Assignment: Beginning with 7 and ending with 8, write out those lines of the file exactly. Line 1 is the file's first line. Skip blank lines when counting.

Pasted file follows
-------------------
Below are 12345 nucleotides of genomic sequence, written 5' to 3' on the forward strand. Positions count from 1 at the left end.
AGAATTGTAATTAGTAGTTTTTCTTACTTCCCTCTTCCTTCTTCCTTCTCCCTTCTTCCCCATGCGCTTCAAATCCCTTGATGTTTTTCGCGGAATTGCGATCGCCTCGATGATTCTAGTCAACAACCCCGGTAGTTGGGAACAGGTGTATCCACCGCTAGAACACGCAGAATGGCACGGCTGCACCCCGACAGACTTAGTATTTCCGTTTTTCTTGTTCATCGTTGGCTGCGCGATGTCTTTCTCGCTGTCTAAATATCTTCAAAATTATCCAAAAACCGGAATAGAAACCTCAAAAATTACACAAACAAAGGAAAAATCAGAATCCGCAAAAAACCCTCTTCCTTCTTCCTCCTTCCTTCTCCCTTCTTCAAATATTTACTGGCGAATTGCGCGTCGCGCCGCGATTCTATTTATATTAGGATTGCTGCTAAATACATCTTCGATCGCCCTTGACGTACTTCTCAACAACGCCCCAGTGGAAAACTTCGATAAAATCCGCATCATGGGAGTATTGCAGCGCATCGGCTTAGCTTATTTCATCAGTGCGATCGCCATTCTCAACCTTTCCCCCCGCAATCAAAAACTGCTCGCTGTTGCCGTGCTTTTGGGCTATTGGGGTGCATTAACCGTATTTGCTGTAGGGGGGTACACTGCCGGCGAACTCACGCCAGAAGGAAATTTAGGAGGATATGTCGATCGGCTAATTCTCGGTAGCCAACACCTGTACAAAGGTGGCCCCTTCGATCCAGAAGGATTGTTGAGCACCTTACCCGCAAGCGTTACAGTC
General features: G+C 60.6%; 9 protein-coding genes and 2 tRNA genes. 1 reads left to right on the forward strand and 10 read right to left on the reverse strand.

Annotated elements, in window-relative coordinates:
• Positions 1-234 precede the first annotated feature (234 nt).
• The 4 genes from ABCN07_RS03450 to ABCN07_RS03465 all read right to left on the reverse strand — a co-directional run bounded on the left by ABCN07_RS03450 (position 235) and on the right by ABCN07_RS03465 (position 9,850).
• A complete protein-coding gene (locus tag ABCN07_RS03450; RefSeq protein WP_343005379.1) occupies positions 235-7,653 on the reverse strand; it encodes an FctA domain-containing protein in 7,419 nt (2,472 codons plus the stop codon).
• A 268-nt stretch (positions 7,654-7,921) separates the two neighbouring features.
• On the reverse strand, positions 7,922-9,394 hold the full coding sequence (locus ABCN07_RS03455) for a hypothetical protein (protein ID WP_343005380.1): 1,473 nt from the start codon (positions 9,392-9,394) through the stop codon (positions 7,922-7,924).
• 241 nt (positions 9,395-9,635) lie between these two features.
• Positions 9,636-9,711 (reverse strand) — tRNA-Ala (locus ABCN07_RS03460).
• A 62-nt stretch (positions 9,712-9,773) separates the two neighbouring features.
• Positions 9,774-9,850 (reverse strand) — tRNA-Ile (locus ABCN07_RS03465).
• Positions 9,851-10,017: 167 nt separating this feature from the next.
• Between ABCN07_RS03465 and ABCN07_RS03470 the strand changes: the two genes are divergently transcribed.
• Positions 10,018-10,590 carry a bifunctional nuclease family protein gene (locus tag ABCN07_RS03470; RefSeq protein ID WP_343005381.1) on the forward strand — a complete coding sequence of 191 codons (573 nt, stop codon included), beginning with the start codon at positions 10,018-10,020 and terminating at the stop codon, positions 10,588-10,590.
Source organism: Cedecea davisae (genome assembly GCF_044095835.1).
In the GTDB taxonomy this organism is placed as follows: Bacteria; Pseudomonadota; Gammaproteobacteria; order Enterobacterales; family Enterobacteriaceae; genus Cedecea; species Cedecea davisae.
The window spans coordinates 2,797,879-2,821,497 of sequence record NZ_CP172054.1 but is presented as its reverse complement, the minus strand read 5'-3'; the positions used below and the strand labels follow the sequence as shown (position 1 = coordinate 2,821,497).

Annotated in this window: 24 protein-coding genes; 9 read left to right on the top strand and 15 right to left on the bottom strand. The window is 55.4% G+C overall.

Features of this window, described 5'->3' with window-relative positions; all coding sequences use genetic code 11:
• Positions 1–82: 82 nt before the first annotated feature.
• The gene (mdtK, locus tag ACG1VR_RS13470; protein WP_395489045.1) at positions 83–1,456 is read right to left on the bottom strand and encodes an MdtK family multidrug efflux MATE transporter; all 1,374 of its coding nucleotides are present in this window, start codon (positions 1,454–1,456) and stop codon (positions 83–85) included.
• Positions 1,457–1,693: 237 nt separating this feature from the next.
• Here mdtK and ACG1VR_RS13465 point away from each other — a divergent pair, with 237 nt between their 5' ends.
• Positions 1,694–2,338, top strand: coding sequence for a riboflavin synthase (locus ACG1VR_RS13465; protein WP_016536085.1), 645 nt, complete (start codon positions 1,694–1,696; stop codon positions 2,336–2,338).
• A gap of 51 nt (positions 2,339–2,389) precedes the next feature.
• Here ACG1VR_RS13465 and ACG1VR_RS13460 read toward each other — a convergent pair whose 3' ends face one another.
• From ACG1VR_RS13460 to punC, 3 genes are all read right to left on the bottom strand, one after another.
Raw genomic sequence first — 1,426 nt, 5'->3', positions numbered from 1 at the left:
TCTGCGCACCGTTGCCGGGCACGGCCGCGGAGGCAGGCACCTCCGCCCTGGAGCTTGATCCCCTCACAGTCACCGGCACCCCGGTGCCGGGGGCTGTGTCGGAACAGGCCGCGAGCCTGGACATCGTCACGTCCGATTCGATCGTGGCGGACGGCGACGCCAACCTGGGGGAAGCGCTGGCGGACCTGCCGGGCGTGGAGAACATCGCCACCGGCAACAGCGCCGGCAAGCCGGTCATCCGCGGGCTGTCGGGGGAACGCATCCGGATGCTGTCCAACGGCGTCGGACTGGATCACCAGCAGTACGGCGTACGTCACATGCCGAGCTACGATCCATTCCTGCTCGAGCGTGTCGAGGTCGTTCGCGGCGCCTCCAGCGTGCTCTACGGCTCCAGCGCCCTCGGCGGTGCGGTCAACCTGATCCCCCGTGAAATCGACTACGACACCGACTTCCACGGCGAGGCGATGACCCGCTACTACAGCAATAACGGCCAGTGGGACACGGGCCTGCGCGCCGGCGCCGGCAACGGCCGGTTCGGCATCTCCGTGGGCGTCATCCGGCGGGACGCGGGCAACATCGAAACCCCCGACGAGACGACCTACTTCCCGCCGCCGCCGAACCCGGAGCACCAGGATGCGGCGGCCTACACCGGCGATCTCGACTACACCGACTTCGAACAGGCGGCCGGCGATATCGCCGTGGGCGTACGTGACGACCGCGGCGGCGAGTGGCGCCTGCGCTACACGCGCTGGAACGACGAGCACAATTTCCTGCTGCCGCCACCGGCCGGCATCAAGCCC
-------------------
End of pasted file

• A complete protein-coding gene (locus tag ABCN07_RS03450; RefSeq protein WP_343005379.1) occupies positions 235-7,653 on the reverse strand; it encodes an FctA domain-containing protein in 7,419 nt (2,472 codons plus the stop codon).
• A 268-nt stretch (positions 7,654-7,921) separates the two neighbouring features.